FERNANDO, 3 OTHERS INDUCTED INTO SALON DE LA FAMA
Former Los Angeles Dodgers pitching star Fernando Valenzuela was one of four new members who were inducted into the Mexican baseball hall of fame last week in Monterrey. Valenzuela was joined by Daniel Fernandez, Ricardo Saenz and Cuauhtemoc “Chito” Rodriguez at ceremonies held at the new Salon de la Fama facility, which was completed earlier this year and largely bankrolled by Mexico City Diablos Rojos and Oaxaca Guerreros owner Alfredo Harp Helu. The foursome were elected in 2014 and become the first actual inductees since a similar ceremony was held in 2011, after which the old Salon de la Fama on a brewery site was shut down by its owners and all plaques and other treasures were placed in storage until last spring.
Valenzuela, who now owns the Quintana Roo Tigres with his wife Linda Burgos, was the Mexican League Rookie of the Year with Yucatan in 1979 as an 18-year-old before being purchased by the Dodgers. He made his MLB debut one year later, going 2-0 in ten relief appearances in 1980. However, it was in 1981 when “Fernandomania” gripped southern California and baseball in general as the Navojoa native went 13-7 with a 2.48 ERA and a league-leading 180 strikeouts, winning the Cy Young Award and Rookie of the Year while making the first of six All-Star game appearances as the Dodgers won the World Series that Fall, all at the ripe age of 20. Valenzuela went on to a 17-year MLB career and finished with a lifetime 173-153 record and a 3.54 record. While he likely won’t end up elected to the other Hall of Fame in upstate New York, “El Toro” was easily the most popular Mexican player in the big leagues and is still beloved by fans south of the border.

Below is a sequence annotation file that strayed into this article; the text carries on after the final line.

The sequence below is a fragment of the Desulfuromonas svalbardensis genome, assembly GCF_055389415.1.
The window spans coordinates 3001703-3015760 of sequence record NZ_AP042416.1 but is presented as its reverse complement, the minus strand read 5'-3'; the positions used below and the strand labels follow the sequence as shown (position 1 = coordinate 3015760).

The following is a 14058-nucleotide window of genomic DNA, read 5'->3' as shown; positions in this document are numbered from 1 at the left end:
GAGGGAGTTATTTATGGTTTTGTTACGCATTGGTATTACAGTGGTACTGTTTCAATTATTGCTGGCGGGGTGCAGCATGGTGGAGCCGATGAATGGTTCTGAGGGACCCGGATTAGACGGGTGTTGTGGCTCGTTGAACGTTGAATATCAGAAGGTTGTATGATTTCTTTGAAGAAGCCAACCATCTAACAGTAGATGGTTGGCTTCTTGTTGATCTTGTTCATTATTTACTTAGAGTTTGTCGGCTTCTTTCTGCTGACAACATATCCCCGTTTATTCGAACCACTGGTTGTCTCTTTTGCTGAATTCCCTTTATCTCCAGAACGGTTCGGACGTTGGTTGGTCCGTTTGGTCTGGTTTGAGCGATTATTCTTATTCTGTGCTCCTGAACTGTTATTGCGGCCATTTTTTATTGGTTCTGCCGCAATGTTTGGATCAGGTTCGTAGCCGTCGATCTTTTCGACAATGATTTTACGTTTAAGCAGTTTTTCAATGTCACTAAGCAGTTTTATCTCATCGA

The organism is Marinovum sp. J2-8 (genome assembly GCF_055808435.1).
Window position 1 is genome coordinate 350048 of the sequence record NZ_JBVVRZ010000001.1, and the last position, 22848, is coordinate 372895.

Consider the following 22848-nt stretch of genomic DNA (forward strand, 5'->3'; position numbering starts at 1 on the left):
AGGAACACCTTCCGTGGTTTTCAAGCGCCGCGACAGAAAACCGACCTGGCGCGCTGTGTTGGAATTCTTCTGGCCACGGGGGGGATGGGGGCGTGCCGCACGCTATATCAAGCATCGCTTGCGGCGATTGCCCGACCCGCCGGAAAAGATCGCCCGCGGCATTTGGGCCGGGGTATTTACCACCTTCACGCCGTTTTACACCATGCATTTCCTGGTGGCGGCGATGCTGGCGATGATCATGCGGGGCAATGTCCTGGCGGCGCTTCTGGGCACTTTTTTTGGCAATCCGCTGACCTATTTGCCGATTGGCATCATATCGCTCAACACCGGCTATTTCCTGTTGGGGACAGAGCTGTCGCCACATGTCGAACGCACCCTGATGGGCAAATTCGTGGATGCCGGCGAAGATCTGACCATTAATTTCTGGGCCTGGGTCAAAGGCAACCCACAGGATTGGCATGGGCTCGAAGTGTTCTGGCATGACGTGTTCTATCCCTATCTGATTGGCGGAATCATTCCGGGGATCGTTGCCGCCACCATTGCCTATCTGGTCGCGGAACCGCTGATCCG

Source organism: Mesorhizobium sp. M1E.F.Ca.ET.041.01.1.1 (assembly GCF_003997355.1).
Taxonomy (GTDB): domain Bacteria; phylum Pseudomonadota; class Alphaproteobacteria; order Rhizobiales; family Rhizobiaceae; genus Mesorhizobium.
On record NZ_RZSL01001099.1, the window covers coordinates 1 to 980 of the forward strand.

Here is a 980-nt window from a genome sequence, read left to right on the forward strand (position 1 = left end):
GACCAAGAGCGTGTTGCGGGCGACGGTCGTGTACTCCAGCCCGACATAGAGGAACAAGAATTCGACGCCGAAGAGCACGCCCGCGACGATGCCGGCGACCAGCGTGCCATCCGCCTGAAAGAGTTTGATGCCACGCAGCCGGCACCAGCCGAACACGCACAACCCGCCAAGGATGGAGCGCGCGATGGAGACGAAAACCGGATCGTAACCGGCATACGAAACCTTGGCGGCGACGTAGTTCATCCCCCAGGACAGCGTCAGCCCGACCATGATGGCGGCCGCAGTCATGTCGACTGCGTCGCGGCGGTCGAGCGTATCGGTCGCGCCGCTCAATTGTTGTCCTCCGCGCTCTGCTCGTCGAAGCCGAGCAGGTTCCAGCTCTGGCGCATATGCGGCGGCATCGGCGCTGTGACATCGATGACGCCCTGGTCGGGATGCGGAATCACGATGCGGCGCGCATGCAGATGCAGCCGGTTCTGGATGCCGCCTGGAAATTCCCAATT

Fernandez is a Veracruz native who spent 26 seasons playing in the Mexican League, all but one with the Diablos Rojos, and hit .315 lifetime (including sixteen .300+ campaigns). The 5’8″ outfielder, who tipped the scales at 170 pounds, was never a slugger and hit fewer than 100 homers for his career. However, Fernandez was a productive leadoff batter who had enough gap power to stroke 388 doubles while his 111 triples are tied for third all-time in the Liga. He was also speedy enough to steal 479 bases (also third on the all-time list) and his 1,837 career runs are the most ever scored by an LMB player and nearly 200 more than his nearest competitor. Fernandez also managed Mexico City to a pennant in 2008, his first year as a skipper, but has yet to duplicate that success since.